The motel was in a good location, and even though I had requested a ground floor room, unfortunately some lower floor rooms were under renovation, so I had to hump my bike up one flight of stairs to get to my room! Not too bad though, as I removed the bags and the e-drive battery first which then made the task a little more manageable. I unpacked and plugged the battery in to recharge, even after over 85 km, there was lots of power still in the battery. From my motel it was a short walk to many food outlets for my evening meal, then some sightseeing and back to the motel to relax for while.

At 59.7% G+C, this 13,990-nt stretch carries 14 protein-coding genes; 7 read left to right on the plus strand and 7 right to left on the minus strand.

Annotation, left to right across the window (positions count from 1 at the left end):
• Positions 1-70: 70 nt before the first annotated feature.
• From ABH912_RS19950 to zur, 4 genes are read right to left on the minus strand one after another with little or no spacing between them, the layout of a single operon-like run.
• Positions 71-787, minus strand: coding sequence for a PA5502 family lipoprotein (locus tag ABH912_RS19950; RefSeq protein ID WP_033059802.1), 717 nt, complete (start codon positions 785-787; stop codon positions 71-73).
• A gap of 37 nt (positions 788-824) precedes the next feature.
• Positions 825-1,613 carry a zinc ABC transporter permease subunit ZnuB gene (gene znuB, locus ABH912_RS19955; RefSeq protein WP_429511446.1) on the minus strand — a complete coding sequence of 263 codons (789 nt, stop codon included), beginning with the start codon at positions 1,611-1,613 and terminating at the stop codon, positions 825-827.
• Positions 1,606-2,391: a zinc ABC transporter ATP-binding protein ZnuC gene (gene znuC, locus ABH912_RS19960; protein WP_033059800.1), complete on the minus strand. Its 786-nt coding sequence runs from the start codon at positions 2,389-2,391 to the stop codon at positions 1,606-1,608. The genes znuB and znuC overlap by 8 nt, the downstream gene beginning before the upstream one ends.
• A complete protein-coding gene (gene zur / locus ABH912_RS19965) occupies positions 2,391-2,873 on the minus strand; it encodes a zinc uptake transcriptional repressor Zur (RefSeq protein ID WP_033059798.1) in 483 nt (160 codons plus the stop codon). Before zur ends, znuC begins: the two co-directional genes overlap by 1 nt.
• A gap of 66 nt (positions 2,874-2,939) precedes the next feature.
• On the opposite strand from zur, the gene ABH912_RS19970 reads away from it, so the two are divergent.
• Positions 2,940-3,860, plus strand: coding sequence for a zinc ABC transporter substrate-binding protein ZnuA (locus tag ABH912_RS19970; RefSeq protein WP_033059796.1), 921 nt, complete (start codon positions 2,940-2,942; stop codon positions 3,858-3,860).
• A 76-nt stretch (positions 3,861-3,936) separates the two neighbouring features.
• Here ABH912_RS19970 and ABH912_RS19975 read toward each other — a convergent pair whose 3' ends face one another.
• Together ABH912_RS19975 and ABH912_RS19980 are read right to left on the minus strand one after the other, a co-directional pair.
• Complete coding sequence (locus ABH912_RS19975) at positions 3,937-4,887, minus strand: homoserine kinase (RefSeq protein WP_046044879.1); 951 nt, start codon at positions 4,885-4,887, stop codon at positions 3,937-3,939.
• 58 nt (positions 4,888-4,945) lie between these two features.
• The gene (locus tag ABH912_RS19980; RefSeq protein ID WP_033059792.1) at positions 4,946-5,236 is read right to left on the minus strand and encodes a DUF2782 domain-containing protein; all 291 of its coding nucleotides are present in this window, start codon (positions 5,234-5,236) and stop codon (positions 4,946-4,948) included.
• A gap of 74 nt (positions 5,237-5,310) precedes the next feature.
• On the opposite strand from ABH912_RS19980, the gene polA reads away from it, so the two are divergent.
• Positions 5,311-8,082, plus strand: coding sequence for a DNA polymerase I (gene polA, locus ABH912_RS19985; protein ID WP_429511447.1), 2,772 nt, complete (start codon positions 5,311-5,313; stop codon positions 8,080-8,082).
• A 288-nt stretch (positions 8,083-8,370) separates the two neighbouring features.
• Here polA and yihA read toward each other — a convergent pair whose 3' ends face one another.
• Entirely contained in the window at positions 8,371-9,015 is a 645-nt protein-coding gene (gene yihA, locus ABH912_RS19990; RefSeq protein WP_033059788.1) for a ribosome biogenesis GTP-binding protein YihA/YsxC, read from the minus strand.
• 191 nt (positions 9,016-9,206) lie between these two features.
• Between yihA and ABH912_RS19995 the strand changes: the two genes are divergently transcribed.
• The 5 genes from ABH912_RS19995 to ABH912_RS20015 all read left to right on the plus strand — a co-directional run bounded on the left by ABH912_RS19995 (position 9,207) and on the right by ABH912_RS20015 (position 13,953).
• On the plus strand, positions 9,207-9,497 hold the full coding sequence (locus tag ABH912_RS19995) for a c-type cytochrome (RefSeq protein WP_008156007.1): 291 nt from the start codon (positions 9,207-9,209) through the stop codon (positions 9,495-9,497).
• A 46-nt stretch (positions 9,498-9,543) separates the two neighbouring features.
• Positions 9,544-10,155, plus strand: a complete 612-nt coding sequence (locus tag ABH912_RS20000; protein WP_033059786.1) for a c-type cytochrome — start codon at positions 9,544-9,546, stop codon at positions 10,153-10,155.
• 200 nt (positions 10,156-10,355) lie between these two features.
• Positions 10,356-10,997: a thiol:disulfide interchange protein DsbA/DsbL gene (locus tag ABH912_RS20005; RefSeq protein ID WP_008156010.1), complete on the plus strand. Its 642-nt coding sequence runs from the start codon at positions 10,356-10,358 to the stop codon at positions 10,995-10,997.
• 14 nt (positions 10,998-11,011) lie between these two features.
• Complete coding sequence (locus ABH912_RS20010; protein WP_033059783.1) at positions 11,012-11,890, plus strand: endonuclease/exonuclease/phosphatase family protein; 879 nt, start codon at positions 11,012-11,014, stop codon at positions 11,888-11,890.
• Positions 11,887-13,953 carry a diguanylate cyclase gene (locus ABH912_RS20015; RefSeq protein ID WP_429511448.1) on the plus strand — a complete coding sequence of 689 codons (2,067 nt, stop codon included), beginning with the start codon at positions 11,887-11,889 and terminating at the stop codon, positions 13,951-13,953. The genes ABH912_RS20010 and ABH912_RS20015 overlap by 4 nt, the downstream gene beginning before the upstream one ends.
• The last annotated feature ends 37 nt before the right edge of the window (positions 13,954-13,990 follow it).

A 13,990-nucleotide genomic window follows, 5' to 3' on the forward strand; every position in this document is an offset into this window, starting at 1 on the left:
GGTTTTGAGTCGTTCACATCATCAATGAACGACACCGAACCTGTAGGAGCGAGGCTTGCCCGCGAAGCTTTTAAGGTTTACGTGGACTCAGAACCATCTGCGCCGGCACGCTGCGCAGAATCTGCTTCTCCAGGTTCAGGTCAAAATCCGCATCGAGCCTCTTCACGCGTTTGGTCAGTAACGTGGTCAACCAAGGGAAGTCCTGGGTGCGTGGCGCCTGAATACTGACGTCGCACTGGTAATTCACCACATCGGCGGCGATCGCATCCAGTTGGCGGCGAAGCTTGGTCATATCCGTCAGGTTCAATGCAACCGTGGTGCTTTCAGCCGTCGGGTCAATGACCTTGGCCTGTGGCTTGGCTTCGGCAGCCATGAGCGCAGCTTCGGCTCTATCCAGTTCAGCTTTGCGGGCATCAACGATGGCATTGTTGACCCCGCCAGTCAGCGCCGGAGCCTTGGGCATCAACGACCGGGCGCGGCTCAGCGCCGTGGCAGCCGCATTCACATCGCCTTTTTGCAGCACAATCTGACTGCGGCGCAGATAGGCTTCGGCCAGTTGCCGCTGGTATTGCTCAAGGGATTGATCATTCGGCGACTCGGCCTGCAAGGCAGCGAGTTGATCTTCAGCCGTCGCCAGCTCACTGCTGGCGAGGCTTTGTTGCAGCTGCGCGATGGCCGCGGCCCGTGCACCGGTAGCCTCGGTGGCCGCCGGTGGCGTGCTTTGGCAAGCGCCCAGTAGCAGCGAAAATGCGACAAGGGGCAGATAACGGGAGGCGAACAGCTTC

Day 3 – Parksville to Comox
A nice sunny morning greeted me the next day for the ride to my destination of Comox, BC for a stay of two days there. I walked the short walk down to McDonalds for a take-out breakfast that I enjoyed in my room, then humped the bike down the stairs, loaded it up and staying off the highway again, I took a local route all the way to the town of Qualicum Beach. See map below…
From Qualicum Beach, it is necessary to join Highway 19A to the outskirts of Comox. However, the highway has a decent shoulder and is a very pleasant and scenic ride as much of the route is with ocean views, passing through many small towns on the way.
I stopped for lunch at the Subway in Buckley Bay where there were many tourists milling around. The ferry from Buckley Bay sails to Denman and Hornby Islands – extremely popular destinations in the summer. I sat outside munching on my sub, and enjoyed watching the constant hustle and bustle.